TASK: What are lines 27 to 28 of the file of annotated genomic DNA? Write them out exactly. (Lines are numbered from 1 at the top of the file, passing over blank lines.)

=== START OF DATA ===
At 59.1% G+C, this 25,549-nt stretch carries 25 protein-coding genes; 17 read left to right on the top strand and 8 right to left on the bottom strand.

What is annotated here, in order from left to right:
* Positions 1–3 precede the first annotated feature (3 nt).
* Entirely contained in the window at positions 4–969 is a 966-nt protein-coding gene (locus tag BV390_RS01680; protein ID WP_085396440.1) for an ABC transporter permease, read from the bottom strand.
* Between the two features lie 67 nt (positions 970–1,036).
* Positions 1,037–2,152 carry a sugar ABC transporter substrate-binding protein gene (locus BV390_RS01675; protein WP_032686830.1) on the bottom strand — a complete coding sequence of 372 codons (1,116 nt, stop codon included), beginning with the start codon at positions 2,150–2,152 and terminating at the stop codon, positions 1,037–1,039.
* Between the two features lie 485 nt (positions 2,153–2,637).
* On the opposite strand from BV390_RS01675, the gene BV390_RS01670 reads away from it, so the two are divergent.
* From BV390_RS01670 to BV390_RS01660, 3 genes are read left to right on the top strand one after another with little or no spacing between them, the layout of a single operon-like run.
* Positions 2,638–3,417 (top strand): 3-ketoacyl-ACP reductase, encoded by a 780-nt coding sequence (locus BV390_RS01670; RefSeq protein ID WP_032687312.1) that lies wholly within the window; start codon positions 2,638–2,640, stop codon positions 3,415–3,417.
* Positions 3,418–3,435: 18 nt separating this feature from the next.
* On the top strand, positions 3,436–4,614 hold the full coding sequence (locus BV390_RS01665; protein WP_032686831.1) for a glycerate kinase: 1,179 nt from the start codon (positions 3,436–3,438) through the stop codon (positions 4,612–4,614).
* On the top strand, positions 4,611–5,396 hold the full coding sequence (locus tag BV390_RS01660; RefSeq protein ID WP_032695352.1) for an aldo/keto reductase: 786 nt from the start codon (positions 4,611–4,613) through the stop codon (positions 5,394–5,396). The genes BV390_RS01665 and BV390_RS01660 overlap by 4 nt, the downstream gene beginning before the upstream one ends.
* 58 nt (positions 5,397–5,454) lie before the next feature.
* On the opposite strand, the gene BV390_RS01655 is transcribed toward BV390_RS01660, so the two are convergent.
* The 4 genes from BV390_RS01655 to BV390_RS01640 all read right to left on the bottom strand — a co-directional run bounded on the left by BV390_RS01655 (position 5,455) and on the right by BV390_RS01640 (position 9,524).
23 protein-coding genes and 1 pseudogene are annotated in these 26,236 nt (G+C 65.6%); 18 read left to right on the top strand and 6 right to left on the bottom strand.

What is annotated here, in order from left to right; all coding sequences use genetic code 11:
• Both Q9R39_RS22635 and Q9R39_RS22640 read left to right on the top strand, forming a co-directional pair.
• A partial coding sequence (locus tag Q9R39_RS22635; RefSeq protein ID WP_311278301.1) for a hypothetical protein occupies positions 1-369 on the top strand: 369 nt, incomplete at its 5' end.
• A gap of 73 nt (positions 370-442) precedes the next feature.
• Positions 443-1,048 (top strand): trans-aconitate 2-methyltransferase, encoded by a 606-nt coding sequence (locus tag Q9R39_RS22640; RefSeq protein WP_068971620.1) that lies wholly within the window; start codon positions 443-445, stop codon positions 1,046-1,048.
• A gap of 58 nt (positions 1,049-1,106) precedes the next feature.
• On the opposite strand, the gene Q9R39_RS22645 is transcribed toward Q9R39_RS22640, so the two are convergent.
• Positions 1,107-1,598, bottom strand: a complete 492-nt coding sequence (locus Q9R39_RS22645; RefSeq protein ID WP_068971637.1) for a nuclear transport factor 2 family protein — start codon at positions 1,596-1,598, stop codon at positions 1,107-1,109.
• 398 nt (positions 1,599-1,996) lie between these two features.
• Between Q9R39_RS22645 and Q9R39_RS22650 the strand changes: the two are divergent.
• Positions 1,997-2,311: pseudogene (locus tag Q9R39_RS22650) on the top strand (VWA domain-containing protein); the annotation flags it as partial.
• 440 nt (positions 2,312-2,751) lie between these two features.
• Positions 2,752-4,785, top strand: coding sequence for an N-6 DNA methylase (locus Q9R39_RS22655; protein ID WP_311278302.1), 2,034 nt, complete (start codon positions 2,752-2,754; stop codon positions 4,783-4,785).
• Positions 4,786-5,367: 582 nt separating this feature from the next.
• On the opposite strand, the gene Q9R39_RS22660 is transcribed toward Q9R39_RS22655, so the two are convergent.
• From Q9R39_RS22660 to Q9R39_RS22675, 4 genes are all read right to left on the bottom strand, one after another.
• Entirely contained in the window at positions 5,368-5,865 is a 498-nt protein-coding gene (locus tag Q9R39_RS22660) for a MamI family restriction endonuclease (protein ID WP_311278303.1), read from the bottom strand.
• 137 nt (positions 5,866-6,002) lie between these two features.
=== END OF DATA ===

• Between Q9R39_RS22645 and Q9R39_RS22650 the strand changes: the two are divergent.
• Positions 1,997-2,311: pseudogene (locus tag Q9R39_RS22650) on the top strand (VWA domain-containing protein); the annotation flags it as partial.